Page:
Clean out those junk drawers to make a whimsical scrap robot! We all have junk, right?
This summer a sudden life threatening illness kicked me to the sidelines and I had to put creating on hold for what seems like an eternity. I was able to get out of my funk and get creative again when Hubs’ challenged me to contribute to a new maker space in conjunction with a new exhibit at the Ontario Science Centre. It was all about inspiring children so how could I not? :). You can read more about that at the end.
Although this DIY robot decor has been a welcome and fun diversion, I couldn’t have done it without Hubs. He helped me put this little guy together and has been amazingly patient while I continue to recover. Did I ever mention how much I love that husband of mine?
Admittedly, it was hard to find that creative spark again after being away from DIY and crafts for so long. After finishing this bot, I not only feel a sense of accomplishment, but he puts a smile on my face every time I glance over at him. I can definitely attest to the healing power of creativity. If you need a pick-me-up, maybe working on something creative will do the same for you!
Creative Craft Hop
Speaking of creative, welcome to another Creative Craft blog hop! I want to give a huge shout-out and thank you to Donna from Modern on Monticello for keeping this hop going in my absence!
If you’ve come from Niki at Life as a LEO Wife, we’re glad to have you here! Wasn’t her Dollar Tree Halloween Candleholder amazing? At the end of this post, we’ll guide you to the next stop on this journey. Make sure to explore all the other stops for a wealth of creative inspiration. Don’t forget to revisit us throughout the week to visit them all!
Before we get into the tutorial, don’t forget to get your craft mojo on at Birdz of a Feather and subscribe to our newsletter:
Recycle Robot Craft
Now, let’s get crafting! First, raid your junk drawers for metal findings and screws. This is what we’re using to make our scrap robot:
Materials for Scrap Robot:
[If you’re looking for some of the things we used, we’ve got you covered (disclosure): As an Amazon Associate, we earn from qualifying purchases. But don’t worry, you don’t pay a cent more. Thanks for helping to support our blog!]
- Denim cutoffs (hems, side seams)
- Wood blocks (body: 2 1/4″ x 3″ x 1′; head: 1 1/4 square). Cut them from scrap lumber or thrift them in the toy section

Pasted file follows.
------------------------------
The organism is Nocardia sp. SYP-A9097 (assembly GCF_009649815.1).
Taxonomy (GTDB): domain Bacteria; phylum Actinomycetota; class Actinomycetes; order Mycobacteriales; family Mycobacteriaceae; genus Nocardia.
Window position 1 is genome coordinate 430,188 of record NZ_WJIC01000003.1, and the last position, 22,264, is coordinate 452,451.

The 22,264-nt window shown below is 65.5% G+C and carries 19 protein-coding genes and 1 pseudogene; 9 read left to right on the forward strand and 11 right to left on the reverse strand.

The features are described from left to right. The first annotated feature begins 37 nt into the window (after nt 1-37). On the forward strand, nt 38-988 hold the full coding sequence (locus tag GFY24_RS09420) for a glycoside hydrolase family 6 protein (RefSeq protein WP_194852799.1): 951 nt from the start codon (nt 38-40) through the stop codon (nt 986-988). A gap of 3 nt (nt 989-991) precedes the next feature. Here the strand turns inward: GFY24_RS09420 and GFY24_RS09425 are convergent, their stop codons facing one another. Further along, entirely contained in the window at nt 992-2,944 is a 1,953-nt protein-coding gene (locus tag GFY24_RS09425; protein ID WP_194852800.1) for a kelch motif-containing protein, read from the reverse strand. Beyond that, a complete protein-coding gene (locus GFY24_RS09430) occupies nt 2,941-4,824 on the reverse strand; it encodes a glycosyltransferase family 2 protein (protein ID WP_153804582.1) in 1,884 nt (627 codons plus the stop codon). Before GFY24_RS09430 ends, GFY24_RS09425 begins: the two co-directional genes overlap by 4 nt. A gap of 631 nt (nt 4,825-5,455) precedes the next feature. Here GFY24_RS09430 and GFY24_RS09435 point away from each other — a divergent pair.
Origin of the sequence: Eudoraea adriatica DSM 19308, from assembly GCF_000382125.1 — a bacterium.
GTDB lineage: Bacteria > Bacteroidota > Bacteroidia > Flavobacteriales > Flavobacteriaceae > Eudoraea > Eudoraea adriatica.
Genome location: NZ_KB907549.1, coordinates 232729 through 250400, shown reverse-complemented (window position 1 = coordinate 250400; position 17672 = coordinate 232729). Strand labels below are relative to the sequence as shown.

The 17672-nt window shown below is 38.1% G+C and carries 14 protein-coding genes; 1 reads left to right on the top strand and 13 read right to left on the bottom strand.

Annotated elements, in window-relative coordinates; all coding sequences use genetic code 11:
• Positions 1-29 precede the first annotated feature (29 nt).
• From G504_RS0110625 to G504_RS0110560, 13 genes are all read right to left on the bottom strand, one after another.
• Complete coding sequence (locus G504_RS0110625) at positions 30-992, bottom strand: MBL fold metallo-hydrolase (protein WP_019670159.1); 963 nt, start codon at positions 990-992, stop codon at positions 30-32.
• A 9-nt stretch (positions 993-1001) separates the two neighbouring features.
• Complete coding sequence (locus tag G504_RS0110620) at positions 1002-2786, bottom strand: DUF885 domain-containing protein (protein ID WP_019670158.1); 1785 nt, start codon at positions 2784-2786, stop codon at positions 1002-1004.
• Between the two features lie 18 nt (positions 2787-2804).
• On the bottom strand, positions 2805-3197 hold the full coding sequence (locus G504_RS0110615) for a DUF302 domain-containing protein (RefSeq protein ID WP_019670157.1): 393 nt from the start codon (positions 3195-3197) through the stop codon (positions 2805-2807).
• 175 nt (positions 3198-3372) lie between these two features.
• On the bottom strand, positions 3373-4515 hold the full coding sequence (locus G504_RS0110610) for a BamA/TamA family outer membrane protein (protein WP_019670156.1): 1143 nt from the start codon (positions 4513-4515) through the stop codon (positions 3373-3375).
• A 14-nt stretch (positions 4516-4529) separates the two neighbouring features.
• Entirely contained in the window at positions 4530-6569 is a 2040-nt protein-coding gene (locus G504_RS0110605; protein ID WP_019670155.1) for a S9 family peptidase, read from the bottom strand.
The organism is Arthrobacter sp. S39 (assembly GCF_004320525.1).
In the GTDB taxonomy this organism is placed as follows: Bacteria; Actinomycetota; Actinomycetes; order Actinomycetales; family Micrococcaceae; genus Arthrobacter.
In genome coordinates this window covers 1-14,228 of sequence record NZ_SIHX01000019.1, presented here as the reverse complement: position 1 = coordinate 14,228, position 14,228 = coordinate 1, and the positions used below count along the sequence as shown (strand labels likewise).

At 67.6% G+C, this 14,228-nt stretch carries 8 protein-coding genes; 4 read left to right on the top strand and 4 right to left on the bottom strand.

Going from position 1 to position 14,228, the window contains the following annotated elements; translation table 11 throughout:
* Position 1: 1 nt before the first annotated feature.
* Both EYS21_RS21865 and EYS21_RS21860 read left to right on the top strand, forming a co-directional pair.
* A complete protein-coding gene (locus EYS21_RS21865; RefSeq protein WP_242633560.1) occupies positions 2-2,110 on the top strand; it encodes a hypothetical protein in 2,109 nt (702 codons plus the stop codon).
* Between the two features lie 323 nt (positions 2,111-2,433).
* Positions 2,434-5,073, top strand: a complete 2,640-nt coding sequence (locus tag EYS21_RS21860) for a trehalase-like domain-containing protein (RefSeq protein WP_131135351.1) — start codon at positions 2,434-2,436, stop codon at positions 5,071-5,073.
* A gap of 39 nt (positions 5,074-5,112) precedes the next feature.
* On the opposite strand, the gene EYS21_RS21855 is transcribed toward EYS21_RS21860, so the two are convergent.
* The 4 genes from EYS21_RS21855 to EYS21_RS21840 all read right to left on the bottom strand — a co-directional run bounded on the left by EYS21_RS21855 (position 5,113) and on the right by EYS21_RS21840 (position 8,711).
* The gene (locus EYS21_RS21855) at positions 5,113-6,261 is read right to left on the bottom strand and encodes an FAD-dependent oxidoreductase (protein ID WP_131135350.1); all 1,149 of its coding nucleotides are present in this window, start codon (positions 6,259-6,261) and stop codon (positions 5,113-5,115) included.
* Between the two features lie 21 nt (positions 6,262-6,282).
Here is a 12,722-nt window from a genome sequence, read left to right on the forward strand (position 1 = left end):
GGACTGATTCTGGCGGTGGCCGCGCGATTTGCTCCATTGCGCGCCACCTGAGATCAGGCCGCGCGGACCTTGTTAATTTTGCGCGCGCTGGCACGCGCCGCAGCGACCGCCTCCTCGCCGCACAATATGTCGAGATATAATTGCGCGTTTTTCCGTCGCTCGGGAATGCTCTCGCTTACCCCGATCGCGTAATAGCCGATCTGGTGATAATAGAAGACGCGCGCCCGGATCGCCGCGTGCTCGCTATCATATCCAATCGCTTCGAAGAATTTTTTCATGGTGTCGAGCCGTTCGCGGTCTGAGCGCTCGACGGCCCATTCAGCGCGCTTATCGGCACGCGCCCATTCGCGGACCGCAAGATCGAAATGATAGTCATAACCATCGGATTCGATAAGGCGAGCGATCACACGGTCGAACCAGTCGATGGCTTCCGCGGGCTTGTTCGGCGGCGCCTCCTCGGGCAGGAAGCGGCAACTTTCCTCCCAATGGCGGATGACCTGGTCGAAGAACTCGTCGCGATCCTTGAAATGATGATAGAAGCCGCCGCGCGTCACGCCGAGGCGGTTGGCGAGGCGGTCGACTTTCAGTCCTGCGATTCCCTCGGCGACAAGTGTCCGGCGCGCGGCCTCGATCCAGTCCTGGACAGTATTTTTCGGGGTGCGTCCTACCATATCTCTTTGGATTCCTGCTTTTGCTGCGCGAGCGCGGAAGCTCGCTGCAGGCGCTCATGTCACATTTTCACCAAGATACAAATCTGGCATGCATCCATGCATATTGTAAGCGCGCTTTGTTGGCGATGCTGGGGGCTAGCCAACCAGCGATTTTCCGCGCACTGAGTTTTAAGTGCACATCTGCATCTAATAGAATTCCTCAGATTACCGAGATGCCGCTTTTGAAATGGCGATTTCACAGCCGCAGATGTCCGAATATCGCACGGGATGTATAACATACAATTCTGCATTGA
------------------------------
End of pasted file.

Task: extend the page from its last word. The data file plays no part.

- 4 round head screws (to attach hex nuts)
- Chain pull / ball chain with connectors
- 4 grommets
- Mini travel padlock (ours is vintage)
- Cap and washer for hat
- 2 mm aluminum wire – green (for glasses and denim inserts)
- 2 wing nuts
- 3 hex nuts (2 for eyes, 1 for neck)
- 2 tiny brass nails (to attach optional name tag)
- Brass thumb tacks / upholstery tacks
- Piece of thick leather scrap (try a secondhand belt)
- Letter and number punches (optional; if you want to name your bot)
- Door stop (to help form the wire for glasses)
Making a Scrap Robot
If you are vertically challenged like me, chances are you’ve shortened a pair of jeans or two. Save those hem cutoffs as the jumping off point for this cute home decor piece.
We always see bags of kids’ blocks at the thrift store. Or you can cut your own out of scrap wood.
Grab a larger block for the body and use an awl to mark where the arms and legs will go.
This wood is fairly soft, so pushing in a thumbtack holds on the lengths of denim for the arms and legs. But before attaching, insert a piece of aluminum wire if you want to be able to pose and manipulate your scrap robot.
Finish off the arms and legs of the robot by threading on grommets to define the wrists and ankles.
Scrap Robot Head
This wood block is harder, so Hubs pre-drills before adding the nuts and screws for the eyes and wing nut ears. Then you can play to your heart’s content to create a face if you wish. Here are a few ideas:
Ultimately, the pull chain becomes a bracelet instead of a mouth.
Although an acorn nut and piece of plastic make a cute nose and mouth, I opt for simplicity in the end.
I find a little cap with a blue snakeskin pattern that matches the denim perfectly. Like it was meant to be!